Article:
The seed of yesterday a withered bloom,
Those baubles which are cause to celebrate
In death now mock us gently from his tomb.

How treacherous death does steal on youth’s exuberance,
To wreak such havoc from the ecstasy of life,
Where once was only joy and future promise
Tormented hearts endure eternal strife.

Pamela Davies

 

Look for me in Rainbows

Time for me to go now, I won’t say goodbye;
Look for me in rainbows, way up in the sky.
In the morning sunrise when all the world is new,
Just look for me and love me, as you know I loved you.

Time for me to leave you, I won’t say goodbye;
Look for me in rainbows, high up in the sky.
In the evening sunset, when all the world is through,
Just look for me and love me, and I’ll be close to you.

It won’t be forever, the day will come and then
My loving arms will hold you, when we meet again.

Time for us to part now, we won’t say goodbye;
Look for me in rainbows, shining in the sky.
Every waking moment, and all your whole life through
Just look for me and love me, as you know I loved you.

Just wish me to be near you,
And I’ll be there with you.

Music and lyrics: Conn Bernard (1990). Vicki Brown

 

Do Not Stand At My Grave And Weep

Do not stand at my grave and weep,
I am not there, I do not sleep.
I am a thousand winds that blow.
I am the diamond glint on snow.
I am the sunlight on ripened grain.
I am the gentle autumn rain.
When you wake in the morning hush,
I am the swift, uplifting rush
Of quiet birds in circling flight.
I am the soft starlight at night.
Do not stand at my grave and weep.
I am not there, I do not sleep.
Do not stand at my grave and cry.
I am not there, I did not die!

Mary Frye (1932)

 

Turn Again To Life

If I should die and leave you here a while,
be not like others sore undone,
who keep long vigil by the silent dust.
For my sake turn again to life and smile,
nerving thy heart and trembling hand to do
something to comfort other hearts than thine.
Complete these dear unfinished tasks of mine
and I perchance may therein comfort you.

Mary Lee Hall

Funeral Blues

Stop all the clocks, cut off the telephone,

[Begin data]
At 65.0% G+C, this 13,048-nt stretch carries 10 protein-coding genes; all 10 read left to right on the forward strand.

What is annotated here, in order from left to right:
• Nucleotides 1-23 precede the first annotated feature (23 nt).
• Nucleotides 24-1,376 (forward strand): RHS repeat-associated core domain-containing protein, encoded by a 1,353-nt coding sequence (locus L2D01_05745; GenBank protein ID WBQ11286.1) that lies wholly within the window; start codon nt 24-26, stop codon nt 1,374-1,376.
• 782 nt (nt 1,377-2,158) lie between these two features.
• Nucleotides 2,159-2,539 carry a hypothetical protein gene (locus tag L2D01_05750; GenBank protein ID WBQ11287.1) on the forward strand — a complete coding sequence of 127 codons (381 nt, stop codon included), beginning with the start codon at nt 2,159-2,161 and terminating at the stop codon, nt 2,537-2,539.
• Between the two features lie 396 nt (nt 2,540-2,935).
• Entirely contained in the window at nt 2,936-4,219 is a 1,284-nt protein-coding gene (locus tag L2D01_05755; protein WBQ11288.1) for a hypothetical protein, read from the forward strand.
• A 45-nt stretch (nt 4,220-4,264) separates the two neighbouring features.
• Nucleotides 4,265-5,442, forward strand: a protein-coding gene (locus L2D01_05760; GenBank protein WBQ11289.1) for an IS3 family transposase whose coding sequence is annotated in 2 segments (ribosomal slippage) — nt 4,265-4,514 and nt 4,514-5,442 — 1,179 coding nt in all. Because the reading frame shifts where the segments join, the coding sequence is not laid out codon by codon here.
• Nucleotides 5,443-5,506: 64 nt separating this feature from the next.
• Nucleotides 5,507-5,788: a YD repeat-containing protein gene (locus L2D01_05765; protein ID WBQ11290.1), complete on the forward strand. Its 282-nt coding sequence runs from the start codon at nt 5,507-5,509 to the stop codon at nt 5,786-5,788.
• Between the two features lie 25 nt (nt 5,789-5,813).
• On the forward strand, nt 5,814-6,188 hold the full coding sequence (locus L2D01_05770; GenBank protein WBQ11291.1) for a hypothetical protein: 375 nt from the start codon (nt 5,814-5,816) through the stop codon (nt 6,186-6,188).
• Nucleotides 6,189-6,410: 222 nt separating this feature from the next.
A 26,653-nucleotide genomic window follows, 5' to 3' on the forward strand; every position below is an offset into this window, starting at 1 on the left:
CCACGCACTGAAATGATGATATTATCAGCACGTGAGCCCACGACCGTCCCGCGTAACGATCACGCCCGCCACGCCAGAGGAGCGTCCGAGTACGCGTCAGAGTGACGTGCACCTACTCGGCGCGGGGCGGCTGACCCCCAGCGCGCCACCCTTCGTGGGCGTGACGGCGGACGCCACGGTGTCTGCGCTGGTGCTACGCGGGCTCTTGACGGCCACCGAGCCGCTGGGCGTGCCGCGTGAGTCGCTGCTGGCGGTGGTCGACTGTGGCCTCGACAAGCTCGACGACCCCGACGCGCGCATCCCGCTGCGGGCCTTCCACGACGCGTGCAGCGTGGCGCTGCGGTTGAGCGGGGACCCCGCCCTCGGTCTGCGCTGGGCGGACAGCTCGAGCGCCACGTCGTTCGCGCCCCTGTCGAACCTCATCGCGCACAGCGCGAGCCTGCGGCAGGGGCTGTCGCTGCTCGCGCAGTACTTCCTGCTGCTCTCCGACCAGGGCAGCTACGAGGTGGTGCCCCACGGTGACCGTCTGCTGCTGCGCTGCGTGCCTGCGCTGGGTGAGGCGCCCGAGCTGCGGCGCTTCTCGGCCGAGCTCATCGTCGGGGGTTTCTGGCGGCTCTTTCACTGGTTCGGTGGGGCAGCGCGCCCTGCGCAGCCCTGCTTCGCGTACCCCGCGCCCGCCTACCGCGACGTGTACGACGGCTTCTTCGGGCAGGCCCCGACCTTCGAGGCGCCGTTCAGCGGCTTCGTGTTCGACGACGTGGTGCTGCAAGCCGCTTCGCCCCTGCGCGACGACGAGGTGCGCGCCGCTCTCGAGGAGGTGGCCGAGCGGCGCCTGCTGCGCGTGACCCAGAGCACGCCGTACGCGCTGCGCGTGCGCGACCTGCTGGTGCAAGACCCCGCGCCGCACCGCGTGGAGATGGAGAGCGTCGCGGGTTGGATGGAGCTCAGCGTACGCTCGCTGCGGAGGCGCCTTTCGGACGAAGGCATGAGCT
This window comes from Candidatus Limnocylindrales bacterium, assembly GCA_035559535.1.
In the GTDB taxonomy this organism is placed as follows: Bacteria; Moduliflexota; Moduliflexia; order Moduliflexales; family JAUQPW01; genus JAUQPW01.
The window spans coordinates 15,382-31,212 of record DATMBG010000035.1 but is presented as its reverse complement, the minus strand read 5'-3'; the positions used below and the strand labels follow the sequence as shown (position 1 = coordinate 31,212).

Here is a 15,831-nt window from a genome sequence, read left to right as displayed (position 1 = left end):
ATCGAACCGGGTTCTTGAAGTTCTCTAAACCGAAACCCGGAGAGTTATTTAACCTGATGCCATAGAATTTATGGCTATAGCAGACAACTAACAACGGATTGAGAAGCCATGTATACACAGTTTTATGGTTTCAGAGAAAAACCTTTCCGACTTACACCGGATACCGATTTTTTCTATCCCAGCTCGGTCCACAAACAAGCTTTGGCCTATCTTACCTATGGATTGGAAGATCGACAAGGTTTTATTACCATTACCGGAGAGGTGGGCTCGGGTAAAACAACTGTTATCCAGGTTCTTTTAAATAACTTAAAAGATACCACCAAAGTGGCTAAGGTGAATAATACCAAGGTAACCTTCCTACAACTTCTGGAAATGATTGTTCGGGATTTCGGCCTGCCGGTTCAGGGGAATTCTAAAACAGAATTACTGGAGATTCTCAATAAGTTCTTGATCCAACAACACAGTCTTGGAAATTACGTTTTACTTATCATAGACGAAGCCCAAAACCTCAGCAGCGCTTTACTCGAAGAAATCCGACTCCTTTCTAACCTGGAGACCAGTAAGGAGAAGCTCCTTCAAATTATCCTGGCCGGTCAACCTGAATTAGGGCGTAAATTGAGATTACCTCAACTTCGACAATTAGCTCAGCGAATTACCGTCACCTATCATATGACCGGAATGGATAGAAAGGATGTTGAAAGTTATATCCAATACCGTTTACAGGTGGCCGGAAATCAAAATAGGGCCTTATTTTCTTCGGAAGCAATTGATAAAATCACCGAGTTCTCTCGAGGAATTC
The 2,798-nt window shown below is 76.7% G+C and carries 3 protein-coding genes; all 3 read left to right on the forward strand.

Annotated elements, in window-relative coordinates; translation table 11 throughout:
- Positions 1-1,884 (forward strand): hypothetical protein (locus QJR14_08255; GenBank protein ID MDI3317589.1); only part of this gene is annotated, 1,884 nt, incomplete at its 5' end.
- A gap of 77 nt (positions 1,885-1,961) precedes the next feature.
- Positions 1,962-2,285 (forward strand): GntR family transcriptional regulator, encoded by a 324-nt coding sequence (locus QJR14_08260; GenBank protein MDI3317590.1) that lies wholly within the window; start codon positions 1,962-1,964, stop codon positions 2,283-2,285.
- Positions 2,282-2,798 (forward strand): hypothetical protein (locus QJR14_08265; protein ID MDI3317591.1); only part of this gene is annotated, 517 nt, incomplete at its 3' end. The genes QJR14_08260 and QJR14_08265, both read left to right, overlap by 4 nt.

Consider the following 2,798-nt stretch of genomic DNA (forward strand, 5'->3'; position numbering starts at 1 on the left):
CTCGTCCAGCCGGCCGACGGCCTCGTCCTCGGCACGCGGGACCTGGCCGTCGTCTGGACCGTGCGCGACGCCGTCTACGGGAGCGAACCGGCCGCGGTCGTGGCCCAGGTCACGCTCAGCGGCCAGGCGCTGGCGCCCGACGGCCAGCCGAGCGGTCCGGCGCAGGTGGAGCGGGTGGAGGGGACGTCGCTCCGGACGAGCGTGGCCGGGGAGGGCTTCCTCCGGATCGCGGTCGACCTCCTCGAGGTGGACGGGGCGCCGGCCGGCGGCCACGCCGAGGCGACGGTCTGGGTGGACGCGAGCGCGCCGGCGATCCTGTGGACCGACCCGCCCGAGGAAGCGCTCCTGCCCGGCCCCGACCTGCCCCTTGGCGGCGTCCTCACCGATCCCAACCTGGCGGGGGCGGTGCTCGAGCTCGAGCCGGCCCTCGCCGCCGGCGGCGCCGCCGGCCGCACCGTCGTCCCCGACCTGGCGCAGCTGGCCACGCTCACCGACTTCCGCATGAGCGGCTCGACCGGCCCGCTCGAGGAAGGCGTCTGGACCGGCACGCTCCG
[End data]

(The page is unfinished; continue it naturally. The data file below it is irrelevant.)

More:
Prevent the dog from barking with a juicy bone.
Silence the pianos and with muffled drum
Bring out the coffin, let the mourners come.

Let aeroplanes circle moaning overhead
Scribbling on the sky the message He is Dead,
Put crépe bows round the white necks of the public doves,
Let the traffic policemen wear black cotton gloves.

He was my North, my South, my East and West,
My working week and my Sunday rest,
My noon, my midnight, my talk, my song,
I thought that love would last forever: ‘I was wrong’

The stars are not wanted now, put out every one;
Pack up the moon and dismantle the sun;
Pour away the ocean and sweep up the wood.
For nothing now can ever come to any good.

WH Auden

 

Epitaph on a Friend

An honest man here lies at rest,
The friend of man, the friend of truth,
The friend of age, and guide of youth:
Few hearts like his, with virtue warm’d,
Few heads with knowledge so inform’d;
If there’s another world, he lives in bliss;
If there is none, he made the best of this.

Robert Burns

 

By Herself and Her Friends

If I should go before the rest of you
Break not a flower nor inscribe a stone,
Nor when I’m gone speak in a Sunday voice
But be the usual selves that I have known.
Weep if you must, Parting is hell,
But Life goes on, So sing as well.

Joyce Grenfell

 

So go and run free

So go and run free with the angels
Dance around the golden clouds
For the lord has chosen you to be with him
And we should feel nothing but proud
Although he has taken you from us
And our pain a lifetime will last
Your memory will never escape us
But make us glad for the time we did have
Your face will always be hidden
Deep inside our hearts
Each precious moment you gave us
Shall never, ever depart
So go and run free with the angels
As they sing so tenderly
And please be sure to tell them
To take good care of you for me

 

For Katrina’s Sun Dial

Time is too slow for those that wait,
Too swift for those that fear,
Too long for those that grieve,
Too short for those who rejoice,
But for those who love, time is Eternity.

Henry Van Dyke

 

Inside Our Dreams